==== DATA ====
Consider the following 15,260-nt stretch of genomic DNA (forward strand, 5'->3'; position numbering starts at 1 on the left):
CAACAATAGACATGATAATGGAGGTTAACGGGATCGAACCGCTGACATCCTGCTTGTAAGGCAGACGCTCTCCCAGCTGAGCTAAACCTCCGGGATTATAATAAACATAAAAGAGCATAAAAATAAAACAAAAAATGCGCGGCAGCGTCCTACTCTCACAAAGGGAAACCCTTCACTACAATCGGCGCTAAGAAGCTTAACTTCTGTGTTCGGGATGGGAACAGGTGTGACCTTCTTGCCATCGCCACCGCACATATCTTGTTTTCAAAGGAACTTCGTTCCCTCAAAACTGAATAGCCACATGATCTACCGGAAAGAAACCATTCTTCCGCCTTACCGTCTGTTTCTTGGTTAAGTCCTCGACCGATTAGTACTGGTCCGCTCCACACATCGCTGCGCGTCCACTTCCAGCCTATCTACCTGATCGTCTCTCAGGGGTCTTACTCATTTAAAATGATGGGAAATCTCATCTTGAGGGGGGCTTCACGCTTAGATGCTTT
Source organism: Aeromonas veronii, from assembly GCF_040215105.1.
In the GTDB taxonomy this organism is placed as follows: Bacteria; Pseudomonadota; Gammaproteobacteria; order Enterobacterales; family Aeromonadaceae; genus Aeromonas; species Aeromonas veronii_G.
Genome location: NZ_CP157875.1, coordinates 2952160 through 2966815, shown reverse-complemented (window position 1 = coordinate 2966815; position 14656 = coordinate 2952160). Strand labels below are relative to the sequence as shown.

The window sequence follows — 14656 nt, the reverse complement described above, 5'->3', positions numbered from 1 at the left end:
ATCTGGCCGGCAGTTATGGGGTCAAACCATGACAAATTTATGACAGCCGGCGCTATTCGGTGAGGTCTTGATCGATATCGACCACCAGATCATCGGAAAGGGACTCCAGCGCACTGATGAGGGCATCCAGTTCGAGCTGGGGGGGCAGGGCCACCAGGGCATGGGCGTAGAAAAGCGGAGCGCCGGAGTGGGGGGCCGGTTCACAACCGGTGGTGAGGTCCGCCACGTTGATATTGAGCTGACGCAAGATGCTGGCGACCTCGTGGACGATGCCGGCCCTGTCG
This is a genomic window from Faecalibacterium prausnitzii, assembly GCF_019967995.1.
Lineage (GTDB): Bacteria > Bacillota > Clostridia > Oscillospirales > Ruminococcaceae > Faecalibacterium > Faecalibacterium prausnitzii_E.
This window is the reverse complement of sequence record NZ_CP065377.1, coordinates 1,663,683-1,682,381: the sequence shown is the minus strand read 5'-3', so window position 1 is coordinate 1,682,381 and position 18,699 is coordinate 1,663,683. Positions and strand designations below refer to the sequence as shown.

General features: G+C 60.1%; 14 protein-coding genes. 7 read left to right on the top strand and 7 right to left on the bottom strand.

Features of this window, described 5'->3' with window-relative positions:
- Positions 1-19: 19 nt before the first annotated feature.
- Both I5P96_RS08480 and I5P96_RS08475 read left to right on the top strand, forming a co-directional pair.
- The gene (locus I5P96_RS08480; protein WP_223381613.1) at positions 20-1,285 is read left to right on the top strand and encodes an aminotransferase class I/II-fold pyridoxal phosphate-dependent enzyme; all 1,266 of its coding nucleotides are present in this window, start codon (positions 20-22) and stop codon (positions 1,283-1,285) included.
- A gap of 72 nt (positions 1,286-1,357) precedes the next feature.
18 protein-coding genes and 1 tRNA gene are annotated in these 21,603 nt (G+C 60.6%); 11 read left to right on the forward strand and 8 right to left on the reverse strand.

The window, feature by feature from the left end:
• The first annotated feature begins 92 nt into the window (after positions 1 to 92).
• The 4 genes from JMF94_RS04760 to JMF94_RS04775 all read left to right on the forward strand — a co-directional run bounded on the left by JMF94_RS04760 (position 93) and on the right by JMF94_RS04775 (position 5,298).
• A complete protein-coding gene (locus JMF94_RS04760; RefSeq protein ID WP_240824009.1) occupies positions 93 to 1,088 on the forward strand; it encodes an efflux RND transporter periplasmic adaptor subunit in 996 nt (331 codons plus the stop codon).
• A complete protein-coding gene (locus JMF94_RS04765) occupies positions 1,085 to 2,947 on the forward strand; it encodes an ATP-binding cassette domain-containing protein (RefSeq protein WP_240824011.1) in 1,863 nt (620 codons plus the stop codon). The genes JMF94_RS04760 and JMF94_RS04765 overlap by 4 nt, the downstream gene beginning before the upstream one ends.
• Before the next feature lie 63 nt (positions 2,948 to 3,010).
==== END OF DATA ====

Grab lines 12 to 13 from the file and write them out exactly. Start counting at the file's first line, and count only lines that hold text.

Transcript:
Features of this window, described 5'->3' with window-relative positions:
- Positions 1-19: 19 nt before the first annotated feature.